JERUSALEM (Reuters) -- After battering Hamas in the Gaza Strip, Israel now hopes to push through a prisoner swap to retrieve a soldier held by the Palestinians since 2006, Israeli officials have said.
They said Israel was conditioning any lifting of its Gaza blockade on immediate progress in Egyptian efforts to free Gilad Shalit, and would be willing to relax its objections to a list of Palestinian prisoners whom Hamas wants released in exchange.
The Islamists demand amnesty for 1,400 inmates, including 450 senior militants. Israel long balked over the latter group, saying their release would sap Palestinian President Mahmud Abbas's peace strategies by bolstering rival hard-liners.
But after its 22-day offensive against the Hamas administration in Gaza, Israel appears to be more flexible.
"There is a sense that we can afford to relax our criteria on the prisoner release, as any benefit to Hamas would be more than offset by the damage it sustained in Gaza," an Israeli security official said.
The official said Prime Minister Ehud Olmert wanted to clinch a deal before he is replaced in a February 10 election, though it was not clear whether the Israeli security cabinet could approve all of the names on the Hamas release roster.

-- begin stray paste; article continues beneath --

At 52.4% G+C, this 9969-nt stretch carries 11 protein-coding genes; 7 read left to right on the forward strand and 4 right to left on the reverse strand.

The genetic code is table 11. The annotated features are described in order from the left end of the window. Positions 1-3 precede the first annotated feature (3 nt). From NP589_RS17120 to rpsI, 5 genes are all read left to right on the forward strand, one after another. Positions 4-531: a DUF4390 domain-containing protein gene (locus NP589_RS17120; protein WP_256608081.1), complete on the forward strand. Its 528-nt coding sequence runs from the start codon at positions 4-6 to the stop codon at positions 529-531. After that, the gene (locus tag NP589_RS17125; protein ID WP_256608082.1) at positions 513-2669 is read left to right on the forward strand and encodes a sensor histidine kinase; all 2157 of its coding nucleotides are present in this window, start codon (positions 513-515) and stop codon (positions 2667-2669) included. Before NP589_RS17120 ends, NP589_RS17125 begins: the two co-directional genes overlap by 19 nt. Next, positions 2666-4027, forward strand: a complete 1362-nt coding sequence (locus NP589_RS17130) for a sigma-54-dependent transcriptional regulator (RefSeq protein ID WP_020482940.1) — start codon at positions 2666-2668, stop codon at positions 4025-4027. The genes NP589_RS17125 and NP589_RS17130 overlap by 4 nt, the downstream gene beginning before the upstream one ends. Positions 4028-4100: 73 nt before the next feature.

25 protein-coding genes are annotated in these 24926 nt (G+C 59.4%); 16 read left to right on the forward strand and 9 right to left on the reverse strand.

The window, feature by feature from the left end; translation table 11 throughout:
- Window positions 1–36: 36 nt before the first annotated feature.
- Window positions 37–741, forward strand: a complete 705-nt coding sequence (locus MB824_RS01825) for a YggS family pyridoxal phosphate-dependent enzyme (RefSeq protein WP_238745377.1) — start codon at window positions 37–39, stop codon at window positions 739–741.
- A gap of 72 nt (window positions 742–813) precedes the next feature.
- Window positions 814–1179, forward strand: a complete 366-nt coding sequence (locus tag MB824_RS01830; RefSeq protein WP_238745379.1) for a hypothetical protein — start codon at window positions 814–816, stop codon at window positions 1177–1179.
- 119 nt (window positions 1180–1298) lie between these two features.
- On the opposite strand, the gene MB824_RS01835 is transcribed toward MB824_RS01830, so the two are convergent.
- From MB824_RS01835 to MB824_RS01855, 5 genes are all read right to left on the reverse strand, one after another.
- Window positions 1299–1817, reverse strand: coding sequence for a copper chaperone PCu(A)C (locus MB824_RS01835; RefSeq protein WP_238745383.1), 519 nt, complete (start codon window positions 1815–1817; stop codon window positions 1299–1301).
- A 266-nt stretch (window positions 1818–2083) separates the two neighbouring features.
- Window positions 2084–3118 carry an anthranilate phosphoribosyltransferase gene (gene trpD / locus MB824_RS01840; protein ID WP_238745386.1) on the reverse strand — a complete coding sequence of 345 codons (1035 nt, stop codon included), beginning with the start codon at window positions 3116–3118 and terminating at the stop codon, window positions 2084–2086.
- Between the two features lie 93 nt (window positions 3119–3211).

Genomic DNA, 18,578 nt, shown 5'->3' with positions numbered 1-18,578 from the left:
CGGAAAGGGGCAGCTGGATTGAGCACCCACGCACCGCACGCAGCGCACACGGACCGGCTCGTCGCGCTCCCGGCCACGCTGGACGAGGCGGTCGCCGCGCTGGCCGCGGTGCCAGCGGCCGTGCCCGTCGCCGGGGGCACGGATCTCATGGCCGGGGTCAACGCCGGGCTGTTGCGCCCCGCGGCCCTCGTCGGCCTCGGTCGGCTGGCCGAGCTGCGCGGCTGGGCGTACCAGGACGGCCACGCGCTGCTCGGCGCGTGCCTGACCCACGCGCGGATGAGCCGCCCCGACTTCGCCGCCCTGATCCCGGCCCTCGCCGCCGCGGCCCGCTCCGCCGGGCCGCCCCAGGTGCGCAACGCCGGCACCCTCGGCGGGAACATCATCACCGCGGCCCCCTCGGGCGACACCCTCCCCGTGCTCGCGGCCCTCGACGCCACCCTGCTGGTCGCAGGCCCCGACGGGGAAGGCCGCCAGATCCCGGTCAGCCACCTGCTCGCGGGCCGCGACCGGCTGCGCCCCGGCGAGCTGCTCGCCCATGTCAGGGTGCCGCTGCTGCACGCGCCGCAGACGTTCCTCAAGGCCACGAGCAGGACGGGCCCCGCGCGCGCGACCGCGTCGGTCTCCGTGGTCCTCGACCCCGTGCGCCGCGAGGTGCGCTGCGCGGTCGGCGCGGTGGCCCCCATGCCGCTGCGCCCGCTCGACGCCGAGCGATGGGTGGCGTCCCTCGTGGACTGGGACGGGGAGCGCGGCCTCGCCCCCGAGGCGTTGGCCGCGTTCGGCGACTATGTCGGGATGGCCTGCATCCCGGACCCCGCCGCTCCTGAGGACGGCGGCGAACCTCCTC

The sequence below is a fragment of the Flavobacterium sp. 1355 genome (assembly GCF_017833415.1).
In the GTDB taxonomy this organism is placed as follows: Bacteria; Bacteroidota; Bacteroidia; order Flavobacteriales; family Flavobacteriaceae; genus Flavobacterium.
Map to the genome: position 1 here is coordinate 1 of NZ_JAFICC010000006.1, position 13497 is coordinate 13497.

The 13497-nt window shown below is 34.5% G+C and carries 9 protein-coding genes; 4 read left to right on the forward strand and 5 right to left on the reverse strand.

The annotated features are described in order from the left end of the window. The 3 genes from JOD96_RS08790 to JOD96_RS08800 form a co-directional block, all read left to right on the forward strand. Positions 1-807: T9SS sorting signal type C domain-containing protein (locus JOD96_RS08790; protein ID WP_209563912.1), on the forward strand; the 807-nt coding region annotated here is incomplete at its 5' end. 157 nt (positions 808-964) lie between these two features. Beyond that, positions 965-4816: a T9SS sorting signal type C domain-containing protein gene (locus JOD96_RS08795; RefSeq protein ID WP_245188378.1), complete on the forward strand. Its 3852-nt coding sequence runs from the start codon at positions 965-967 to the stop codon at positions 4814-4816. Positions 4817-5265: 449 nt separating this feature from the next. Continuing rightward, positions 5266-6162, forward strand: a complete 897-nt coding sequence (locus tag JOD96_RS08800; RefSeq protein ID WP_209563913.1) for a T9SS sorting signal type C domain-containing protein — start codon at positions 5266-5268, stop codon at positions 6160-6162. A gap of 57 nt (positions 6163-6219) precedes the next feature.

Addressing reporters on January 22, Olmert said: "I believe that the military operation in Gaza created levers that can help in speeding the return of Gilad Shalit.... I will not elaborate."
Security cabinet Minister Binyamin Ben-Eliezer told Israel's Army Radio that new discussions on a possible prisoner swap had not yet taken place. He added, "I am among those who would be willing to pay the highest price for Gilad's return."
A top Israeli defense official, Amos Gilad, traveled to Cairo on January 22 to discuss ways of consolidating a January 18 truce that ended the Gaza offensive. Security sources said Gilad would raise Shalit in his talks with the Egyptians.
The Gaza offensive killed 1,300 Palestinians, many of them civilians, and wrecked the impoverished strip's infrastructure.
Western powers have since called for Gaza's borders with Israel and Egypt to be more open, while supporting Israel's demand that Palestinian cross-border rocket salvoes cease and that Hamas arms smuggling from the Egyptian Sinai be choked off.
Israel stepped up the crippling Gaza embargo after Hamas, which won a 2006 Palestinian election, seized control of the territory in a brief war with Abbas's forces the following year.
The Israelis rule out restoring normal operations at Gaza's border crossings unless there is a deal on Shalit, an army conscript seized by Hamas-led gunmen in a June 2006 border raid.
"I'll tell you this here, in plain Hebrew: apart from [the passage of] humanitarian goods, there will be no crossings [opened] without Gilad Shalit," Ben-Eliezer said.